A lot of web sites will tell you what today’s best Android smartphones are, whether in terms of camera performance, display size, or default software features. However, you can expect many of the phones present in these “best of” lists to be invariably expensive, often costing upwards of $500 or $600 a piece. Are end users really always doomed to break the bank if they wish to enjoy technology?
Of course not. Not all phones require you to drop half a dozen Benjamins and sign up for a mandatory two-year contract just so you can paw at them through your daily existence. There are good models out there waiting to be acquired right now for about a hundred bucks — and some cost even less than that. Those are what this particular list is all about: the best cheap Android smartphones available, both with and without a contract. Read on to find out what phones these are now.
LG Optimus G
It may no longer be LG’s latest flagship Android phone, but the Optimus G is still one of the best Android-powered models with an inexpensive price tag. Currently, it may be purchased from the likes of AT&T for less than $50 outright, as long as you sign up for a new two-year contract. And if you’re quick, you may even get it for lower than that thanks to some other promotions.
For its price, you’ll be getting an Android phone that’s often overlooked yet is actually one of the most impressive ones that has ever come out in the past 12 months. It’s considered by some people as the blueprint for the current Google-branded Nexus handset, and it can run the latest version of Android just fine, even though it’s a fairly old model if you think about it. Given that it has a 4.7-inch HD screen, a 1.5GHz quad-core CPU with 2GB RAM, an 8MP camera, and 4G LTE network connectivity, you can rest assured that not many people will be calling it outdated any time soon.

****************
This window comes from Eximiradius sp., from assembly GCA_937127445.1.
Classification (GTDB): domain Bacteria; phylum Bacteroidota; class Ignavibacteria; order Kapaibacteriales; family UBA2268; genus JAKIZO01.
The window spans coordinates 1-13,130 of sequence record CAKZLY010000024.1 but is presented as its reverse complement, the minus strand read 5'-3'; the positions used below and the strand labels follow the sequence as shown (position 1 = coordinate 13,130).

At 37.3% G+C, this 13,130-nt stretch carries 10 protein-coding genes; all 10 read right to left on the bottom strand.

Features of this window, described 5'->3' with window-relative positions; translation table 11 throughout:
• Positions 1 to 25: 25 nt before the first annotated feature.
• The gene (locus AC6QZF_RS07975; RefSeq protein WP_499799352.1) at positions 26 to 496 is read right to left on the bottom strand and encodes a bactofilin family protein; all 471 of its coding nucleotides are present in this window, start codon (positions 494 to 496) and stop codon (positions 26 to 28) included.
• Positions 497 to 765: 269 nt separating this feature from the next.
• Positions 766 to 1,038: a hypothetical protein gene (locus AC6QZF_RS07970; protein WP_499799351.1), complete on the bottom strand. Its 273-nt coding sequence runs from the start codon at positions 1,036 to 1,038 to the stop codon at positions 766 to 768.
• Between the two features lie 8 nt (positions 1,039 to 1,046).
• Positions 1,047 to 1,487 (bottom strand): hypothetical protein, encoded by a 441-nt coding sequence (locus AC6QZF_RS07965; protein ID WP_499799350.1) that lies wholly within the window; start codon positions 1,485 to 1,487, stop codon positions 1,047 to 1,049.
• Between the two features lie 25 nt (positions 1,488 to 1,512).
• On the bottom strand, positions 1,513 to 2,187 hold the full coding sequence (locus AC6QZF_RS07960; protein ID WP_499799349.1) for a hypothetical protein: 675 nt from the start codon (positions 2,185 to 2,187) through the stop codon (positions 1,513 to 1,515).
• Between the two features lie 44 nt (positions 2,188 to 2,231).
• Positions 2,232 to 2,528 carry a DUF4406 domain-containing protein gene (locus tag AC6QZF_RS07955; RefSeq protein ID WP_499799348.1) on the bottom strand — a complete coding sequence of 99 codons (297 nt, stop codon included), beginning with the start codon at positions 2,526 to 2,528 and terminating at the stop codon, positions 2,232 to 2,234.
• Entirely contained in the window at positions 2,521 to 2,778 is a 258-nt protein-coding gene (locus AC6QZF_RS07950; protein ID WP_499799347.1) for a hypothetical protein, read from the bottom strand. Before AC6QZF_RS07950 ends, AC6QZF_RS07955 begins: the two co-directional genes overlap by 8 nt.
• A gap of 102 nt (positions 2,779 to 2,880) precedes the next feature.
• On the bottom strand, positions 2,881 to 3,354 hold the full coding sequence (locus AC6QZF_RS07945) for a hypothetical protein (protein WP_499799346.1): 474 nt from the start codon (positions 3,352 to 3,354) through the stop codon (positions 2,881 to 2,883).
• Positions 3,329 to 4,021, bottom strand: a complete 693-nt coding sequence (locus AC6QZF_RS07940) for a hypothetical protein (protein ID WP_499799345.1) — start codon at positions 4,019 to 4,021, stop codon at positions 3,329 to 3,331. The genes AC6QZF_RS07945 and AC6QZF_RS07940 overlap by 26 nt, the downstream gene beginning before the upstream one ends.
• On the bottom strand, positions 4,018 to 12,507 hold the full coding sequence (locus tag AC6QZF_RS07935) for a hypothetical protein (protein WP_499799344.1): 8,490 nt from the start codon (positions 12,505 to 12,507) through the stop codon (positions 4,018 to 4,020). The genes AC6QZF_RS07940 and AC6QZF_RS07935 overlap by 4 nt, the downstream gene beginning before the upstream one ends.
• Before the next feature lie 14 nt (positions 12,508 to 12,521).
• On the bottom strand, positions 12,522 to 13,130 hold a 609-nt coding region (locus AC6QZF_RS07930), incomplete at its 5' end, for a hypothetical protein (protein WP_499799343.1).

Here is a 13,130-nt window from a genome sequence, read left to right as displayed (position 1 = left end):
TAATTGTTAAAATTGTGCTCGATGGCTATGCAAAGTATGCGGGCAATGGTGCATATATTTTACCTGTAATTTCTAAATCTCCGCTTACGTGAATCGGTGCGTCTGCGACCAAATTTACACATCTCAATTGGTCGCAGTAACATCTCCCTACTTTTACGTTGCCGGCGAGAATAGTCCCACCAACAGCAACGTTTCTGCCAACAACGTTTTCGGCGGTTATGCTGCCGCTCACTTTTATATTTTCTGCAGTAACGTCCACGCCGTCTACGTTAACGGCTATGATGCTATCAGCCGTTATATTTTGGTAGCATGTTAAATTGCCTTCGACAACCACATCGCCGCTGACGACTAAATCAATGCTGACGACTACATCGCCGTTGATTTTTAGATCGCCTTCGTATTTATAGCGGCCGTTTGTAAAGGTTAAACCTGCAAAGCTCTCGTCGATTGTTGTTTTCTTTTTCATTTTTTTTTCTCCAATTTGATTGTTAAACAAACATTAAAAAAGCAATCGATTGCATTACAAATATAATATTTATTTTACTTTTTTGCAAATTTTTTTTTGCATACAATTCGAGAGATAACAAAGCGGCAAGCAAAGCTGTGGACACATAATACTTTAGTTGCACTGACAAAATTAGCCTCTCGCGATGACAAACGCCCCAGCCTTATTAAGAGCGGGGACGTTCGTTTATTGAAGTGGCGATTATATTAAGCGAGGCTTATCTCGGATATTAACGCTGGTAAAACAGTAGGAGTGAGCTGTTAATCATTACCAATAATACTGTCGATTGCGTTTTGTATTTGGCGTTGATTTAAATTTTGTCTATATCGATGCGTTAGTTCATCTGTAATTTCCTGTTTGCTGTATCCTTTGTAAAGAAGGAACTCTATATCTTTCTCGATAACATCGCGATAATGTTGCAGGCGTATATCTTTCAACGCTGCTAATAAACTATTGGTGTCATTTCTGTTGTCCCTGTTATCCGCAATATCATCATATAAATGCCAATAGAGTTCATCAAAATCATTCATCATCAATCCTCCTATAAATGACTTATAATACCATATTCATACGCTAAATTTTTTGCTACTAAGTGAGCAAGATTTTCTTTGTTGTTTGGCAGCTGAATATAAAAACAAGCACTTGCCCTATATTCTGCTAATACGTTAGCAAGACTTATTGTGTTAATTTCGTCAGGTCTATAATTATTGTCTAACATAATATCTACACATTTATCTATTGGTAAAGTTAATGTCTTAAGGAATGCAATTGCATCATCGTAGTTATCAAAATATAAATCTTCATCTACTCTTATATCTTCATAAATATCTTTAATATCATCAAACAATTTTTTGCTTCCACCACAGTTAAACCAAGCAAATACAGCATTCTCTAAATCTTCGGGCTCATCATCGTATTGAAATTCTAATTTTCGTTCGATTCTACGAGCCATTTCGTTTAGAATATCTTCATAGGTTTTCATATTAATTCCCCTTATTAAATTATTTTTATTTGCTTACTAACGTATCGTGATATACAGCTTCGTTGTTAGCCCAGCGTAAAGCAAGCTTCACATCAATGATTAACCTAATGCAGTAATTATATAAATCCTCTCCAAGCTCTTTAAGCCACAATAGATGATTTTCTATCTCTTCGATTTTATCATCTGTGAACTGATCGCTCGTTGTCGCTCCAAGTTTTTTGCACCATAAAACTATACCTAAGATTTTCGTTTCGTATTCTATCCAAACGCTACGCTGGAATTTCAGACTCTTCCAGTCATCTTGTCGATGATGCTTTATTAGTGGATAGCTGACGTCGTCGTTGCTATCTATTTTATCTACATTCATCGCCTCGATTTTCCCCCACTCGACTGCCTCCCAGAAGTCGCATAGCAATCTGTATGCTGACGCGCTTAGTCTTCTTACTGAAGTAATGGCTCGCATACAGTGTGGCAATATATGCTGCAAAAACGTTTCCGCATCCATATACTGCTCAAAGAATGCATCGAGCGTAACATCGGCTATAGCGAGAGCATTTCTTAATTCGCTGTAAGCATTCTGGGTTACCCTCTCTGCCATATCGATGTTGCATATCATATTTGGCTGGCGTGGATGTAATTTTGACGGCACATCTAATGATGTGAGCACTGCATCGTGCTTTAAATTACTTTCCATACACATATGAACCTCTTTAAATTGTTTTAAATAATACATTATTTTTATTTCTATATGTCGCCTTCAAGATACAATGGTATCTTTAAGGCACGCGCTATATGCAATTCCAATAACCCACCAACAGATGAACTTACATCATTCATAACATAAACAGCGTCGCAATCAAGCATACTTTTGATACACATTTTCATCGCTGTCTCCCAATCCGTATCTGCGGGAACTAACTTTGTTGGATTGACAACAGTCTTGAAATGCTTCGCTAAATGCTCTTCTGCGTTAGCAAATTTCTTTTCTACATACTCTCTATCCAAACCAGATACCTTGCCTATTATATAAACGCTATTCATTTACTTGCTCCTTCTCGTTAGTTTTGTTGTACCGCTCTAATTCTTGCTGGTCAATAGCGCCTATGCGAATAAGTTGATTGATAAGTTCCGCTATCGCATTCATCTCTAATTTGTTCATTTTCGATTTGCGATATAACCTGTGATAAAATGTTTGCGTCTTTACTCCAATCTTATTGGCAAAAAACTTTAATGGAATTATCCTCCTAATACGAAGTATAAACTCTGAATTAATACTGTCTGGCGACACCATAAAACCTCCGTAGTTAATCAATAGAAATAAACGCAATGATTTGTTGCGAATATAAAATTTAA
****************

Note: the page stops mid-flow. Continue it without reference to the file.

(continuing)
Motorola Atrix HD
For about the same price as the LG Optimus G, you can also get yourself a Motorola Atrix HD. We know, Motorola hasn’t really been active around these parts lately, but that doesn’t mean that the old Atrix HD is any less of a must-have for it.
Part of the Motorola Atrix HD’s list of features are a 4.5-inch HD display, an 8MP camera with 1080p video recording capability, and support for 4G LTE. But its most interesting feature is probably its Dupont Kevlar construction, which makes it very sturdy. Combined with a splash guard coating, this makes the Motorola Atrix HD one of the few inexpensive choices for people who lead an active lifestyle.
As mentioned earlier, it can be purchased for only $49 with a contract. But if you’d rather use a prepaid SIM card, its price tops off at just $350 without one.
Many of the Android phones in this list have sub-5-inch screens on them. But not this one. The Sprint Vital comes equipped with a 720p HD 5-inch display that’s capable of showing off the wonders of the latest version of the Android OS easily. It was just announced earlier this month and it has already generated some excitement. This is mostly because it uses Android “closer to the way it was intended.”